Many people have heard the expression ‘eyes in the back of their head’. Often this actually refers to the seeming ability of some people-often mothers-to be able to see something even when they are not looking at it directly.
Unsurprisingly, women often have a much broader peripheral vision than men, allowing them to see out of the sides of their eyes, broadening their overall field of view.
Onset of Tunnel Vision
Problems start to set in as we age, and even though many people don’t experience difficulty with their central vision, they lose that wide-angle field.
Moderate and severe cases of peripheral vision loss create the sensation of seeing through a narrow tube, a condition commonly referred to as “tunnel vision.”
Symptoms of peripheral vision loss also can include difficulty seeing in dim light and decreased ability to navigate while you are walking; a sudden problem with special awareness and the need to refocus yourself.
What Causes Peripheral Vision Loss?
A common cause of loss of peripheral vision (also called a peripheral field defect) is optic nerve damage from glaucoma.
Eye “strokes” (occlusions) that block normal blood flow to the eye’s internal structures, including the optic nerve, also can lead to loss of peripheral vision.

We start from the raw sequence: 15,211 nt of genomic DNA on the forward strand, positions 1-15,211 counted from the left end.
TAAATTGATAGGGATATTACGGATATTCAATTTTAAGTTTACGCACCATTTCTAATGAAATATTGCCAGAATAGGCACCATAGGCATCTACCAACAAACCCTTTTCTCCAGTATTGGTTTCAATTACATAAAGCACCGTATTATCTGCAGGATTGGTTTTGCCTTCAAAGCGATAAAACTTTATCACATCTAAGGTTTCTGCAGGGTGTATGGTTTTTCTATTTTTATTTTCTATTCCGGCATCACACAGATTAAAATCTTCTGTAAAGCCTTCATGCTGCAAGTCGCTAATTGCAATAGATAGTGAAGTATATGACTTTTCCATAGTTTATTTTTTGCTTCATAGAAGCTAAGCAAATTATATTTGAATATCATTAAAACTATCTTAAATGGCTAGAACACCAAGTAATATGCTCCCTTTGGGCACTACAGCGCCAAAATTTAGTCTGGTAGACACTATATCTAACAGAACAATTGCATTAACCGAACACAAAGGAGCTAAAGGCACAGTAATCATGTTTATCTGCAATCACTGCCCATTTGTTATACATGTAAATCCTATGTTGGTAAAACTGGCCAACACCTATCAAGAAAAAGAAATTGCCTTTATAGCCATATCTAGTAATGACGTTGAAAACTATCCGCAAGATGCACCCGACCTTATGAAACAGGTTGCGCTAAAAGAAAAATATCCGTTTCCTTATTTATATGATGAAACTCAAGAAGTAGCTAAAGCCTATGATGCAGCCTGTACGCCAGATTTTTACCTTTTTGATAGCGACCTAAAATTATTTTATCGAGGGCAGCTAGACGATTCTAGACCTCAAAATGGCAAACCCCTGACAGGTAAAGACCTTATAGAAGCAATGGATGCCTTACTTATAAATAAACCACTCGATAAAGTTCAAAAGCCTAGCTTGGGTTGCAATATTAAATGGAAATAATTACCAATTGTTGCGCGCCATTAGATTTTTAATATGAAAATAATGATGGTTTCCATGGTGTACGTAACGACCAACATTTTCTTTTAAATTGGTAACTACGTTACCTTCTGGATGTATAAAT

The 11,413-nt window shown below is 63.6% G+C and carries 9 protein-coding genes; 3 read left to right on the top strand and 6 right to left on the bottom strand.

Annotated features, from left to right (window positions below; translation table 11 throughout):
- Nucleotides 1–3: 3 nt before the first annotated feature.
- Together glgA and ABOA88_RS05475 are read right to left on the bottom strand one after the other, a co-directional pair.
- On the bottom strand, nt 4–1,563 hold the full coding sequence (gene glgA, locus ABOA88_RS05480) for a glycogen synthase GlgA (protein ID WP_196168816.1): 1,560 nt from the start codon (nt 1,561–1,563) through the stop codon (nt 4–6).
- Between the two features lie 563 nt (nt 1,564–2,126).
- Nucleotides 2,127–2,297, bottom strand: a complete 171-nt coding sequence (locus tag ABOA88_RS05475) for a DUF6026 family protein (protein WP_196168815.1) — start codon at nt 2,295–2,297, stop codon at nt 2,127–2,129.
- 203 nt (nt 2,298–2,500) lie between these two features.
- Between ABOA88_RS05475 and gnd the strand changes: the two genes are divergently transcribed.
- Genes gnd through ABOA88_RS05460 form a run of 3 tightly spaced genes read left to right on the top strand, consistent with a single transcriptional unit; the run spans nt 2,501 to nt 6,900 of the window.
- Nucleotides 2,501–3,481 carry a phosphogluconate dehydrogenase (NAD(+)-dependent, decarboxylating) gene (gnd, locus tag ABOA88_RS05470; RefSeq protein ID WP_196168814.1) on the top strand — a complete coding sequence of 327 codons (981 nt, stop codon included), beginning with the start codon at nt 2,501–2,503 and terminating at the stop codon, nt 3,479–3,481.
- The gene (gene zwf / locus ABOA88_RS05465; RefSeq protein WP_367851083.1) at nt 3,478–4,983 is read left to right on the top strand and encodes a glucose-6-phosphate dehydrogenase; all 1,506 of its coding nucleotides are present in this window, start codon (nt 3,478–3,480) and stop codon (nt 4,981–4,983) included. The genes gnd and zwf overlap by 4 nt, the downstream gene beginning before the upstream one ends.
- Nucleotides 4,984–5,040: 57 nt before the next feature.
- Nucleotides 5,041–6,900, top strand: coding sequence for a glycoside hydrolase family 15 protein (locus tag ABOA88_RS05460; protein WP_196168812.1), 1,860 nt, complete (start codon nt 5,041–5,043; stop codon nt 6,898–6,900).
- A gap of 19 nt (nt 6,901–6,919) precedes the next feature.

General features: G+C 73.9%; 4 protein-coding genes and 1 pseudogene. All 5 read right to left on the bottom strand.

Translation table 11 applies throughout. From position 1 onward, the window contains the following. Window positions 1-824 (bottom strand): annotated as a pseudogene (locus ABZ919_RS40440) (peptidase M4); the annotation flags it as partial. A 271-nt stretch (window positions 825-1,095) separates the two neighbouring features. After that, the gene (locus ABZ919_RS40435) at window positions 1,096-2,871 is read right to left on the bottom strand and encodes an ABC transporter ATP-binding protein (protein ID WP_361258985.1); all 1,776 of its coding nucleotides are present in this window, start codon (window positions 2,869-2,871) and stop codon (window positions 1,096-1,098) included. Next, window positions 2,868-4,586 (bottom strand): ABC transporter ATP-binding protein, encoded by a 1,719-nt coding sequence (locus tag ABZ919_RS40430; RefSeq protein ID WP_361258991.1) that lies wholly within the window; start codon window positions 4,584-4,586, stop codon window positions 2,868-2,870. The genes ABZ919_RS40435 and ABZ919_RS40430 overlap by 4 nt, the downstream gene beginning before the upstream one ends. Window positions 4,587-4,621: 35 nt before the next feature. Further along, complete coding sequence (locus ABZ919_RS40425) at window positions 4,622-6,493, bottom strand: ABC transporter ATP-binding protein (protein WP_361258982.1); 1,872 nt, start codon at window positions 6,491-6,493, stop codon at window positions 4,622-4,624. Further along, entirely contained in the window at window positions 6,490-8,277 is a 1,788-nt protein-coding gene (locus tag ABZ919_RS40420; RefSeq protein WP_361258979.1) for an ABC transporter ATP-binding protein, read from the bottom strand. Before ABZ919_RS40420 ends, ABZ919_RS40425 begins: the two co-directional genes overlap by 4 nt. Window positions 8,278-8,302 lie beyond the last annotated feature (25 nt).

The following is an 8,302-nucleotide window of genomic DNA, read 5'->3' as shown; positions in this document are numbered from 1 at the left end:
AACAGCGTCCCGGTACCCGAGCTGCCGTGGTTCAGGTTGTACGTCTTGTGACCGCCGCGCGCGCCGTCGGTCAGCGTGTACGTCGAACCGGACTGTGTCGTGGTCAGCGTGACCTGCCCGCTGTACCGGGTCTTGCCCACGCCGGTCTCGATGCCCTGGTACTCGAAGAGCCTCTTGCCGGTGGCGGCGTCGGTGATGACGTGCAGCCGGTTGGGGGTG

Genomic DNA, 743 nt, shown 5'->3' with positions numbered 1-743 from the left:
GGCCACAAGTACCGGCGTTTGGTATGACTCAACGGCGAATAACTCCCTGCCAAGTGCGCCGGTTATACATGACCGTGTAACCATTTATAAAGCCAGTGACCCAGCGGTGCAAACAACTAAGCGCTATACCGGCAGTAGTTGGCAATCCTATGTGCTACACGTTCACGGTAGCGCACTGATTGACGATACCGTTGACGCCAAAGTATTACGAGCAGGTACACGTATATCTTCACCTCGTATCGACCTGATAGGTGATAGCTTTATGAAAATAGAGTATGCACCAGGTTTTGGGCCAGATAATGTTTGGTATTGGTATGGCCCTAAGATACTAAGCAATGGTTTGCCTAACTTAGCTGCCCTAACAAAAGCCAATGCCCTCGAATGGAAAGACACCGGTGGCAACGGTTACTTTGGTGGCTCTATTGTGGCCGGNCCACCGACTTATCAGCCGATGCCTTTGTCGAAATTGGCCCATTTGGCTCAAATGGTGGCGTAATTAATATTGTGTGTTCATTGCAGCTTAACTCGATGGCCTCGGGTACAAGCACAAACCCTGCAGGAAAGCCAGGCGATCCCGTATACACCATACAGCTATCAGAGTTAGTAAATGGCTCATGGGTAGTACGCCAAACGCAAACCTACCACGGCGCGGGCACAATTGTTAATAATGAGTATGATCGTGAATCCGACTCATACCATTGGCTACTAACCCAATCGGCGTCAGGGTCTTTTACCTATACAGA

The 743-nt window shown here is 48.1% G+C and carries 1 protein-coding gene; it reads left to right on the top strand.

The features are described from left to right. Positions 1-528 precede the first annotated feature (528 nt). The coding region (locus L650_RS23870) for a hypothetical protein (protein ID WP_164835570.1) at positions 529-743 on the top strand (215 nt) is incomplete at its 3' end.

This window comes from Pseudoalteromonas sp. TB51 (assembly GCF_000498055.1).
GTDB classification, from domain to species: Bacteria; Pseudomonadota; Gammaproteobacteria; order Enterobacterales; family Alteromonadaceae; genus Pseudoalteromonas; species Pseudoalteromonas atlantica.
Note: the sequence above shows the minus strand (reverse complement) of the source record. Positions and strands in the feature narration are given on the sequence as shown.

A stroke or injury also may damage portions of the brain where images are processed, leading to blind spots in the visual field.
Basic causes of peripheral vision loss include:
• Retinitis pigmentosa
• Eye strokes or occlusions
• Detached retina
• Brain damage from stroke, disease or injury
• Neurological damage such as from optic neuritis
• Compressed optic nerve head (papilledema)
• Concussions (head injuries)
If you have a sudden decrease in peripheral vision, see your eye doctor immediately. Sudden loss of peripheral vision may indicate a detached retina, which is a medical emergency that must be treated as soon as possible to avoid permanent vision loss.
Treatments for Peripheral Vision Loss
There are no easy options to correct permanent loss of peripheral vision. A type of lens known as a prism can be added to your glasses prescription to expand your field of view if you have certain types of peripheral vision loss.
If you have glaucoma, the best “cure” for tunnel vision is prevention. If eye drops are prescribed, you must take your glaucoma medication regularly to control high eye pressure, or you risk permanent optic nerve damage and development of blind spots in your visual field. Left untreated, glaucoma can lead to permanent loss of peripheral vision and even blindness.
Be aware that reduced peripheral vision may affect your ability to drive safely. You may not be allowed to drive at all, depending on how bad the tunnel vision has become.
To discover is a laser eye surgery procedure can help your vision problems, call Optilase on 1890 301 302 or see www.optilase.com
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